The new Amazon TV has several more channels than the Apple TV, but not as many as the Roku. I do expect several more to show up in the future but it is what it is right now.


Another highlight of the Fire TV is it includes games. Not cheesy casual games like the Roku 3, but actually decent games from makers like EA, UbiSoft, and Amazon’s newly created game studio. To give you an idea, it can play Riptide GP2, Asphalt 8: Airborne, MineCraft (Pocket Edition), NBA 2K14 and Sev Zero — just to name a few. Some games you can play with the included remote control, while others you need to use the Amazon Fire Game Controller. It sells separately for $39.99.

Fire Tv Games

Voice Search

One of the unique features is the ability to do voice search with the remote control. Just hold down the microphone button and say what you want to watch and you’ll get a list of results. For instance if you say “star trek” it will pull up all of the different series’ and movies in the Star Trek franchise. The results are from the Amazon Instant Video collection only – even if you have other apps like Netflix and Hulu Plus installed. That contrasts with search in the Roku 3, where if you do a search, it pulls results from all of the available streaming services.


More to Come…

In about a day and a half, I’ve barely skimmed everything the Fire TV has to offer. There’s a lot more to test out — including The caching feature the company calls ASAP. That, execs say, will predict what you’re about to watch and buffer shows and videos for playback before you hit play.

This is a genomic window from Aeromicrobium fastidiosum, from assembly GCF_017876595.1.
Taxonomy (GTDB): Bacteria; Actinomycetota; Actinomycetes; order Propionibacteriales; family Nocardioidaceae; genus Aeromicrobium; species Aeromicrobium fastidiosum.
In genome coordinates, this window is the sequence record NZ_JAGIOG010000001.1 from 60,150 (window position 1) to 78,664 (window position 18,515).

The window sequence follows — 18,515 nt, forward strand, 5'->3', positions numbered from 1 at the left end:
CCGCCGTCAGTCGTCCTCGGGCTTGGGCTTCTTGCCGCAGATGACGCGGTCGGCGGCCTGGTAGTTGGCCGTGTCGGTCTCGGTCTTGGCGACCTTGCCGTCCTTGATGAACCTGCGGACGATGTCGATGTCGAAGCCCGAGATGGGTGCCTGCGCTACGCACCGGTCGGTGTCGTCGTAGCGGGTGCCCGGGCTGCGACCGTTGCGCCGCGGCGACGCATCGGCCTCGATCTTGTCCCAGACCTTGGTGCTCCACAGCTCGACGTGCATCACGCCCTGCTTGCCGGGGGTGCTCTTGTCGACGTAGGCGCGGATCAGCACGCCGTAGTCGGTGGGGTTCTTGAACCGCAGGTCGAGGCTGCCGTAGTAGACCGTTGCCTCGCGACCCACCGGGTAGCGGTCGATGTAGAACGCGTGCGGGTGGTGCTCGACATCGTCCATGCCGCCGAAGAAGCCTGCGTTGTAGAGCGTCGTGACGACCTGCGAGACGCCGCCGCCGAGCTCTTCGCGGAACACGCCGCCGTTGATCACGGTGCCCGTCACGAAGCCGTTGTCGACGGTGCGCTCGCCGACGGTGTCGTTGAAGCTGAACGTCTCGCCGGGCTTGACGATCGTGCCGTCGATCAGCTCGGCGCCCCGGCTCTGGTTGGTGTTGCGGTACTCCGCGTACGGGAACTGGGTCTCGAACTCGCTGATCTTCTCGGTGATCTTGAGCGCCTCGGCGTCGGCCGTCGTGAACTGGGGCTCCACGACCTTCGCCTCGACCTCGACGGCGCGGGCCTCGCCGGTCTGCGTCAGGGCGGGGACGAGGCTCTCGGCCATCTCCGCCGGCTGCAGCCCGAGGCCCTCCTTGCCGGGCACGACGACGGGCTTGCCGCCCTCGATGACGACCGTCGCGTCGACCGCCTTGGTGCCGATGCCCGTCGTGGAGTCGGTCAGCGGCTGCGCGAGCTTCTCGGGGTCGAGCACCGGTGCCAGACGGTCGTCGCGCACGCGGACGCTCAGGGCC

I am also curious how the new Amazon Fire TV integrates with the Kindle Fire HDX tablet and the Amazon FreeTime (the time management feature for parents).

More coming over the next few days! Keep an eye on this space …

For, I’m Brian Burgess.

Based in Pelican Rapids, MN, Brian Burgess led the relaunch of BYTE with Gina Smith, co-founded with Gina, John C. Dvorak and Jerry Pournelle in 2011, he serves as the editor-in-chief of and is also a contributor to He is the How To gallery captain here at Email him at or and find him on Google + and on Twitter as @mysticgeek.


  • Thanks for the review as I was curious about the channels (the ability to add at my discretion is a deal killer – I use Roku’s here). They really need to make the voice search “open”, I.E. search across all available channels! I do LOVE that they include optical out which is where Roku is failing on its newer offerings (my old XDS has optical out yet my new Roku 3 doesnt which stinks!).

    • Agreed. You can hide channels easily enough. Or you can simply not download them. The Roku definitely has more channels for now anyway. The other thing I like to do is add hidden channels to Roku

  • If this or the upcoming box from Hisense can play media from usb like the Roku, then they’ll have my attention.

  • Roku 3 still top in this category. Fire Tv is a strong 2nd though that might change once the Pulse Pro comes out. Hopefully the Pulse Pro brings the heat…didnt see HBO Go on it which might be a deal breaker for most…same as Fire TV